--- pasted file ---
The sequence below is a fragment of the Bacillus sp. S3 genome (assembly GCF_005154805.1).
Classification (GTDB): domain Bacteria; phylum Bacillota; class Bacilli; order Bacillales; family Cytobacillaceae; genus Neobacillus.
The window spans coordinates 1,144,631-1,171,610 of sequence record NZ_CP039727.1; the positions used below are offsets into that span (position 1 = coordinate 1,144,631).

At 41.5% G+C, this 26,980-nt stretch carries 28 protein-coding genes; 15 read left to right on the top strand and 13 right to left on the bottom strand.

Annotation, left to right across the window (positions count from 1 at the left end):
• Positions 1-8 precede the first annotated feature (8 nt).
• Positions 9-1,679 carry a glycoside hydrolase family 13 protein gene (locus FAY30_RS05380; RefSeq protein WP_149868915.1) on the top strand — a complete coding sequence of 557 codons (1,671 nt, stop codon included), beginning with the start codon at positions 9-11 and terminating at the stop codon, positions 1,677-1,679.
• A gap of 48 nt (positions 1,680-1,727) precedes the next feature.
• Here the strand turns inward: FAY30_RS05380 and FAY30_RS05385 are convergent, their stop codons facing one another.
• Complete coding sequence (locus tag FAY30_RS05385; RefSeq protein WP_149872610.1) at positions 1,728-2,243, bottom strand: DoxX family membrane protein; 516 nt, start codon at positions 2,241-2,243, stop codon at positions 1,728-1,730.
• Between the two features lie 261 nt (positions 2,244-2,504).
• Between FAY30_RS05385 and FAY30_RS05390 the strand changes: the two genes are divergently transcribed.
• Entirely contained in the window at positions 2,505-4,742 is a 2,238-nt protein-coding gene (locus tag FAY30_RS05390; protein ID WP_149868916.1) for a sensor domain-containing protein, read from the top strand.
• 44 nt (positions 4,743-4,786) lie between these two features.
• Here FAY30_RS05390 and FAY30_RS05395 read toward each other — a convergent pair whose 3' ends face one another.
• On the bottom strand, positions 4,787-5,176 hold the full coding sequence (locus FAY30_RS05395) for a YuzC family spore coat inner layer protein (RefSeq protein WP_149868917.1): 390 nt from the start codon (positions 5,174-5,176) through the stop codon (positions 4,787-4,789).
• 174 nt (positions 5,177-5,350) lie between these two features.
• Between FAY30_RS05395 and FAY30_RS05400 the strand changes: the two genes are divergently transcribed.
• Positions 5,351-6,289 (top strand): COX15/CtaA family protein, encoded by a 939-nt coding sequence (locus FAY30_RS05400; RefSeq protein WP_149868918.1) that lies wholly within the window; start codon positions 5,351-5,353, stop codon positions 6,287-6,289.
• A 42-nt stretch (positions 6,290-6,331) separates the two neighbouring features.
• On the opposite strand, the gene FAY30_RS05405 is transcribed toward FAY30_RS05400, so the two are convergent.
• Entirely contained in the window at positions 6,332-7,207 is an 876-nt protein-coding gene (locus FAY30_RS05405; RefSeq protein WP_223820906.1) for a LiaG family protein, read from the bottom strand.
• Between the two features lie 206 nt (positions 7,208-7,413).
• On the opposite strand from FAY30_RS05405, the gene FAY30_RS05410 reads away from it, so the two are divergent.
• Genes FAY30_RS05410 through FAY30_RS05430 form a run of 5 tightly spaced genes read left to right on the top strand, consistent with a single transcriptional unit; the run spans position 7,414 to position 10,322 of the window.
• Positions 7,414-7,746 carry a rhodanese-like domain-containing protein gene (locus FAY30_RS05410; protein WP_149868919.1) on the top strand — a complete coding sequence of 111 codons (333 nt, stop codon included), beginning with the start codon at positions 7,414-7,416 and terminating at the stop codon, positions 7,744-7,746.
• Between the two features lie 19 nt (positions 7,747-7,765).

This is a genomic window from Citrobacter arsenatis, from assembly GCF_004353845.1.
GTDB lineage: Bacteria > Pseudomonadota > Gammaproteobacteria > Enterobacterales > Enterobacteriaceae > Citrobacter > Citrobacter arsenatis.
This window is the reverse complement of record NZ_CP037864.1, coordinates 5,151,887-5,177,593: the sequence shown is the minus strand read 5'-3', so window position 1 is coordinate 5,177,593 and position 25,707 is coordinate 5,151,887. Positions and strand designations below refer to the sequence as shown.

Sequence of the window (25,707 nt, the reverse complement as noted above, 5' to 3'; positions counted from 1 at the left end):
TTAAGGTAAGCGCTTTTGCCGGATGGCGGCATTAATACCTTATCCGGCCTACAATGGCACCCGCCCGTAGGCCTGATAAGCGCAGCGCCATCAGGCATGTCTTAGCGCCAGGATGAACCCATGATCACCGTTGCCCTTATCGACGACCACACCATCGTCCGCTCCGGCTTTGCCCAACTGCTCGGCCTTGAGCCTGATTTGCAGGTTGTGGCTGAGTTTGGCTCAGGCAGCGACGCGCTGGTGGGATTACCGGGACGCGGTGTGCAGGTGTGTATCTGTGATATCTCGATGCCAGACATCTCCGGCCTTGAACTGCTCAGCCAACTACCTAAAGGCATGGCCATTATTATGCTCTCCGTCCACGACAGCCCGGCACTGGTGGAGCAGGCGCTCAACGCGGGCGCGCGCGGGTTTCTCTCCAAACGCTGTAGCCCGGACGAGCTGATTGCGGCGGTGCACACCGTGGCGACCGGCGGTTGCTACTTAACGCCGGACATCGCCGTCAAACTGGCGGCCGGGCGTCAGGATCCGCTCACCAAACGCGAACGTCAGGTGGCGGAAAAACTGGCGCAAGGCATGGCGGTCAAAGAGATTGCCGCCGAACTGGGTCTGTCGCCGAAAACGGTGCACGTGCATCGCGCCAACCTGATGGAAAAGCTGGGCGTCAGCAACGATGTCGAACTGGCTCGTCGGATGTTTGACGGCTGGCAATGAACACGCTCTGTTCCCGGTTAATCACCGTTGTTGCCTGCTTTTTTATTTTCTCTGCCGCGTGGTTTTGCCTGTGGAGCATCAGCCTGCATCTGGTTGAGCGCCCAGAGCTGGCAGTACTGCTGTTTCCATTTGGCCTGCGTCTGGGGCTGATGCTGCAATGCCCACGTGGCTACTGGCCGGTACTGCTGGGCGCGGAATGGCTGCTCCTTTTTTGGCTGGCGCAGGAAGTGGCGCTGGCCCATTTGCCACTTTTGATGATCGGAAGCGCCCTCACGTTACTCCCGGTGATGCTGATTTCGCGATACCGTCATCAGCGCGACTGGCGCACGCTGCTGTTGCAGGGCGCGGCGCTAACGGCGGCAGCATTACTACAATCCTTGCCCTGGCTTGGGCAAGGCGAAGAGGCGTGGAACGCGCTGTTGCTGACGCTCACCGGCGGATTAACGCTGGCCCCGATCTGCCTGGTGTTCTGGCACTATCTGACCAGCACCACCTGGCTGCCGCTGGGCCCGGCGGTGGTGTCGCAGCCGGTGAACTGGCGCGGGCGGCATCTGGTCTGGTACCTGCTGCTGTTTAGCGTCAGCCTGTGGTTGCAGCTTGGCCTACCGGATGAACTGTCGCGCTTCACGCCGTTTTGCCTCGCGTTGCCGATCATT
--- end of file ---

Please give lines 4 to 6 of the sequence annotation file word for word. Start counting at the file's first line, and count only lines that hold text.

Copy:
At 41.5% G+C, this 26,980-nt stretch carries 28 protein-coding genes; 15 read left to right on the top strand and 13 right to left on the bottom strand.

Annotation, left to right across the window (positions count from 1 at the left end):
• Positions 1-8 precede the first annotated feature (8 nt).